3. Most Popular Piece

Reading Old Journals…Yikes! struck a chord with many readers. It is my leader in Comments and what great comments they are.

4. Most Controversial Piece

Controverisal? Moi? Well, if you’re planning on hiring me sometime in the future, please don’t read Denim, the evil fabric until we’ve finalized all the contracts.

5. Most Surprisingly Successful Piece

Who could have guessed that my family recipe for Migliaccio (Italian Farina Custard) would top my Most Viewed chart? When did farina, eggs, and sugar become so popular? It just goes to prove that the whole, bubbling concoction is greater than the sum of its parts. With Easter right around the corner, you don’t want to miss this one.

6. Most Underrated Piece

Apparently, readers don’t want to hear about one of the more embarrassing moments in my life or the possibility that Child Protective Services has a file on me for subjecting a minor to naked aliens. If that sort of thing doesn’t interest you either, then don’t read Signs.

7. Most Pride Worthy Piece

My post Travel: Gaeta, Italy in October is the one I’m most proud of. It was a labor of love to condense two of the best weeks of my life into a CliffsNotes travelogue. I’m so hopeful that someone out there will make this very trip and then tell me all about their experience. I love reminiscing about this vacation and I often return to this post to immerse myself in a sea of memories.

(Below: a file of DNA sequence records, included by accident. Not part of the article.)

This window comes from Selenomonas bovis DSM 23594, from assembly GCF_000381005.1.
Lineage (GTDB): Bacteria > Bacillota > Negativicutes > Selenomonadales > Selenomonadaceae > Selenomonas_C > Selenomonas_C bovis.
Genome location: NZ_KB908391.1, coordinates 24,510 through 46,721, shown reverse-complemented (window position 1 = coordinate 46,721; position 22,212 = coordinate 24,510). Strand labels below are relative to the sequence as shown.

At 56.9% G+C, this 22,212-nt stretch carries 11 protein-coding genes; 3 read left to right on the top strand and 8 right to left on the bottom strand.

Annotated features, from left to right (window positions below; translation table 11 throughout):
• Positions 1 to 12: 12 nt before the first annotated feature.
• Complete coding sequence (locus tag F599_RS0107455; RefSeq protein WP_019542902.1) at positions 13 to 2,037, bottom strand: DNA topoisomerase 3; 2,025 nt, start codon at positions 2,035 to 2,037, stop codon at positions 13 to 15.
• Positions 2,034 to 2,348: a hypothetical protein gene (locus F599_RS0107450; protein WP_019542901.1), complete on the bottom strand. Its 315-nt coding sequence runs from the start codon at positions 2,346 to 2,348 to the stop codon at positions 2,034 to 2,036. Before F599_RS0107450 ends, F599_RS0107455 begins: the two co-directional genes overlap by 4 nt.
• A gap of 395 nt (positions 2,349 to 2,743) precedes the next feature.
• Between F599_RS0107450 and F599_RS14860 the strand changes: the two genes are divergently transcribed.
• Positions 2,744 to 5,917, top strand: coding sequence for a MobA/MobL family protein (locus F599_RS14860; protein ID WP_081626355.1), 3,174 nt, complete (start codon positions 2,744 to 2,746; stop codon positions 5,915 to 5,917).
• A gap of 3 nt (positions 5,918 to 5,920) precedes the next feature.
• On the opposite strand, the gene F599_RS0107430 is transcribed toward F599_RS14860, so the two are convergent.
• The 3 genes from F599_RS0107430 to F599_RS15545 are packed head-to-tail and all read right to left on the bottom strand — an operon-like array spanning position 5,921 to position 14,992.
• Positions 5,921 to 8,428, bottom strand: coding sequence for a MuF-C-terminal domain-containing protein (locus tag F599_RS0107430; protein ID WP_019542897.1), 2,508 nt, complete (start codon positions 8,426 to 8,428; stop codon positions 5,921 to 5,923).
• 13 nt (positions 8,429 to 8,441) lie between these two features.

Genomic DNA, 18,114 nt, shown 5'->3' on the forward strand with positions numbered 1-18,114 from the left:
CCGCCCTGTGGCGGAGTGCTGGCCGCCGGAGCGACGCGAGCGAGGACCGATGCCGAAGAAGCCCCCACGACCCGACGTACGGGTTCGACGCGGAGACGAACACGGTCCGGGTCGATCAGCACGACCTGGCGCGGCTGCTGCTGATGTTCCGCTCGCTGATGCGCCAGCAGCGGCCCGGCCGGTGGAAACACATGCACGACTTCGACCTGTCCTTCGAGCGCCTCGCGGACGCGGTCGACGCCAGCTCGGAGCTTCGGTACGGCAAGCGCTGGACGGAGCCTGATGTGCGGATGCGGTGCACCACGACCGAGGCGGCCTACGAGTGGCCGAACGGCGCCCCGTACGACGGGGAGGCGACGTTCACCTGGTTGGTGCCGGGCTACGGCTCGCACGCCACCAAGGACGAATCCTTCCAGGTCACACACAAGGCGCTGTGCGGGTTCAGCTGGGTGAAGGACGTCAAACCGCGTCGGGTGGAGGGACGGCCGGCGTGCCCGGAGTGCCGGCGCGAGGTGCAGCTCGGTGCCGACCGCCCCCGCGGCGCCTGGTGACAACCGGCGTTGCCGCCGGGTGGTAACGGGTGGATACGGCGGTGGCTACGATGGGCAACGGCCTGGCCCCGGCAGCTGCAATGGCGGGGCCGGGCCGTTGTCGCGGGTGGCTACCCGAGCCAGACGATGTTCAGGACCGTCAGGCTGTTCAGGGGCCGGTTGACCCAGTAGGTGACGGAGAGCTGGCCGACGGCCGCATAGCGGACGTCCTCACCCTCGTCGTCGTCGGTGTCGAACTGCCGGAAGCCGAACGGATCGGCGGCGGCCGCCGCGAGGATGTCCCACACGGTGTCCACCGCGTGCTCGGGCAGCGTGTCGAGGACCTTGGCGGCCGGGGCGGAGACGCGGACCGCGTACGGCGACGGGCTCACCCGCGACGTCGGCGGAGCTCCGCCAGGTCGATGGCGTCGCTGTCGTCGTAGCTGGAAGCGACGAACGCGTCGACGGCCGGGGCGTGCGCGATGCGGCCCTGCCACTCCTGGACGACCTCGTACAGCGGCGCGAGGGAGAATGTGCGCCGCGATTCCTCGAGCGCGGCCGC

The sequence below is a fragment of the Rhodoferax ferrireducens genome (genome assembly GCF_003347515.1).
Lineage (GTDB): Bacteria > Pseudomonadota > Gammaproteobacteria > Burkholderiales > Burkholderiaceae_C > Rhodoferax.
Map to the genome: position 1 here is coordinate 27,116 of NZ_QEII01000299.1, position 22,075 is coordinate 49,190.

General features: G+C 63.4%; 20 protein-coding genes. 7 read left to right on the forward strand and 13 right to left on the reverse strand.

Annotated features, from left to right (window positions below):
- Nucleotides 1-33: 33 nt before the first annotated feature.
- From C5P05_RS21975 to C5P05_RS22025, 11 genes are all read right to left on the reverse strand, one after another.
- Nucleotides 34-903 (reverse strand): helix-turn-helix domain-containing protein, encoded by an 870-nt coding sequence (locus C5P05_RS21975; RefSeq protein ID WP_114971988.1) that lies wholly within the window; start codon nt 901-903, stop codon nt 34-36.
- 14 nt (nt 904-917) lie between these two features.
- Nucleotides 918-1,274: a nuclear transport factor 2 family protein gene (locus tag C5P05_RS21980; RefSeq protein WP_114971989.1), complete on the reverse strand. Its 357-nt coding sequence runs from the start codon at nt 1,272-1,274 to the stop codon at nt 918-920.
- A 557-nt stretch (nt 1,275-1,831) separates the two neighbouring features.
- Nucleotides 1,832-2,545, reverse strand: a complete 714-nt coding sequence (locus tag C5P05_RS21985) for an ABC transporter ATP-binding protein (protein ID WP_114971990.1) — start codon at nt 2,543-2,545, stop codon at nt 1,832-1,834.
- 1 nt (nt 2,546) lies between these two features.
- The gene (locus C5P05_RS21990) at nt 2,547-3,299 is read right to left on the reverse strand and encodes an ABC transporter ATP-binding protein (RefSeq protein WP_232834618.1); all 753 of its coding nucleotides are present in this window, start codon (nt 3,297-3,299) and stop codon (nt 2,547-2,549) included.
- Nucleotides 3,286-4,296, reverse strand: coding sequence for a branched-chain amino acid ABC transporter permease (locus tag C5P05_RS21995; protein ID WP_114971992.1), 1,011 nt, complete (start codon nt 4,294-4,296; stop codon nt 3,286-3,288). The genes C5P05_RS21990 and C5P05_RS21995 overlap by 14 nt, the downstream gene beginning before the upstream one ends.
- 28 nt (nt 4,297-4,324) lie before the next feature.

My 7 Nominees

I know people are busy, so don’t feel obligated to participate. However, you are the ones that entertain me the most and it would be fun to read some of your posts I may have missed.

Altared Spaces

Finding the Humor

Girlboxing

Huffygirl’s Blog

Mostly Bright Ideas

The Fordeville Diaries

The Glowing Edge

Recipe: Wacky Rice and Beans

Just look at all that optional goodness.

I’ve named this recipe Wacky Rice and Beans because of my haphazard way of cooking. Unlike my popular Migliaccio (Italian Farina Custard) recipe where I give you exact measurements for all ingredients, this dish is a bit different. It’s virtually impossible to screw it up. It’s something you can throw together with whatever you have lying around, including leftovers, and it’s so comfy on a cold, winter’s night. Best of all, one pot makes for easy clean-up.

If you’re a cook who never follows a recipe, this one will make perfect sense to you. If you’re very structured in your approach to cooking, this recipe may ultimately prove that you can be spontaneous in the kitchen. However, I recommend keeping a brown paper bag on hand to aid in any episodes of hyperventilating that may occur as you read the ingredients list.

I’m part Cuban and grew up on yummy things like rice and beans, ropa vieja, and platanos. I no longer live in a neighborhood with convenient access to such foods, so when my blood cries out for a fix, here’s what I whip up in a pinch.

Recipe

Ingredients: